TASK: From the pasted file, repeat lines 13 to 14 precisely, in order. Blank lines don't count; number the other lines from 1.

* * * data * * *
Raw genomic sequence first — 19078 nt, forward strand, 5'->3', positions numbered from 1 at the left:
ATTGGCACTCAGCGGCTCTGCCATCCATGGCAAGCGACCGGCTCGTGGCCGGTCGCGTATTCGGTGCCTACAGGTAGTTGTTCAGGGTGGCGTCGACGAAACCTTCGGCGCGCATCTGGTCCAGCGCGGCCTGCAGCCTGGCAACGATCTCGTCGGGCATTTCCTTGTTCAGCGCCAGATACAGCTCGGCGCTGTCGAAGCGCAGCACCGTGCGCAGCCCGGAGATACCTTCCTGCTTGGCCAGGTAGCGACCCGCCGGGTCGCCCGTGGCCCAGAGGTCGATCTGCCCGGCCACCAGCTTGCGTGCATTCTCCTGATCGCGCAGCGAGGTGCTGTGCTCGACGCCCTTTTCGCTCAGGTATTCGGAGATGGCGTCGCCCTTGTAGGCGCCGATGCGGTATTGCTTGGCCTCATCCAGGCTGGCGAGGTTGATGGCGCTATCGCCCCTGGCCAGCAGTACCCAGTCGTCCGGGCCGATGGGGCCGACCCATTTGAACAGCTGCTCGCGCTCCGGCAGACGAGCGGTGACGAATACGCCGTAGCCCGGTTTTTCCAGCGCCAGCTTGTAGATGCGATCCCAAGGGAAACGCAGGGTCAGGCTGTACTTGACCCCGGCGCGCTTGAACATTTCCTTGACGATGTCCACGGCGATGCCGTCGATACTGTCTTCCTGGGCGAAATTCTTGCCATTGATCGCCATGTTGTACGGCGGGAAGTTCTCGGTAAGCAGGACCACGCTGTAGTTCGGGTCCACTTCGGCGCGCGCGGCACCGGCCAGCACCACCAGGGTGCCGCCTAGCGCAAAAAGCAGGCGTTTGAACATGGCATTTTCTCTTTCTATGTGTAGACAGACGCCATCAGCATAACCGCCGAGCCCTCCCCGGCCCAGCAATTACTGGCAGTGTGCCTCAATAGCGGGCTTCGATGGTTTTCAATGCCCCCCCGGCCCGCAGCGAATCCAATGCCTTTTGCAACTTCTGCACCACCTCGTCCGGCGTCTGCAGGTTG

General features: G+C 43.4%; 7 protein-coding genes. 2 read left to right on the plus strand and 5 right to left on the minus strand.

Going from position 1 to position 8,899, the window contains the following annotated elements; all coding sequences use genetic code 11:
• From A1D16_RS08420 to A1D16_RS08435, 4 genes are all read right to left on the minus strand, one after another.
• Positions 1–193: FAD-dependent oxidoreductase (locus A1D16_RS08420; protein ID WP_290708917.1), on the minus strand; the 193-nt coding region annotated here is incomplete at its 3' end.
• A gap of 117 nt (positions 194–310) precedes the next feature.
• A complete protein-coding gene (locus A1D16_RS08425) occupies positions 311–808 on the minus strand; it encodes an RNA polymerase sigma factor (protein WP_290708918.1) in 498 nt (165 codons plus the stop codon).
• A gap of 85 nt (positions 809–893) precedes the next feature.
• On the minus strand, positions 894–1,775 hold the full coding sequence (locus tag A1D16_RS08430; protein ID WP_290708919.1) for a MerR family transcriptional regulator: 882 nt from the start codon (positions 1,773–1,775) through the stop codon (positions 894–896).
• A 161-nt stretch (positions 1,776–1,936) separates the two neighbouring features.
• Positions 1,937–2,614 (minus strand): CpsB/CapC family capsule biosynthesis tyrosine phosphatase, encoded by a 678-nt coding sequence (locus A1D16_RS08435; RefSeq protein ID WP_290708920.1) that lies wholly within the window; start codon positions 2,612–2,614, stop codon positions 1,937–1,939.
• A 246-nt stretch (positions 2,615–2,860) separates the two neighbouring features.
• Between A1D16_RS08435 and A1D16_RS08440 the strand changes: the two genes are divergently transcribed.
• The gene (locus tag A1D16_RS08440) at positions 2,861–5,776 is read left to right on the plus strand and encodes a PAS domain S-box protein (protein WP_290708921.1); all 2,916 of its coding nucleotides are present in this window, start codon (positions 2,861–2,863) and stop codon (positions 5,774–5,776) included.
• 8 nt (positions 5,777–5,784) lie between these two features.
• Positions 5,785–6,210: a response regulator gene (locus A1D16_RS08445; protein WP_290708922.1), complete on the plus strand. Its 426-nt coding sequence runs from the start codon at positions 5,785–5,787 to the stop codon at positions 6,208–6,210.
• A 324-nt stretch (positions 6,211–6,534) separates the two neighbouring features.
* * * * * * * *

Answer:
• A 246-nt stretch (positions 2,615–2,860) separates the two neighbouring features.
• Between A1D16_RS08435 and A1D16_RS08440 the strand changes: the two genes are divergently transcribed.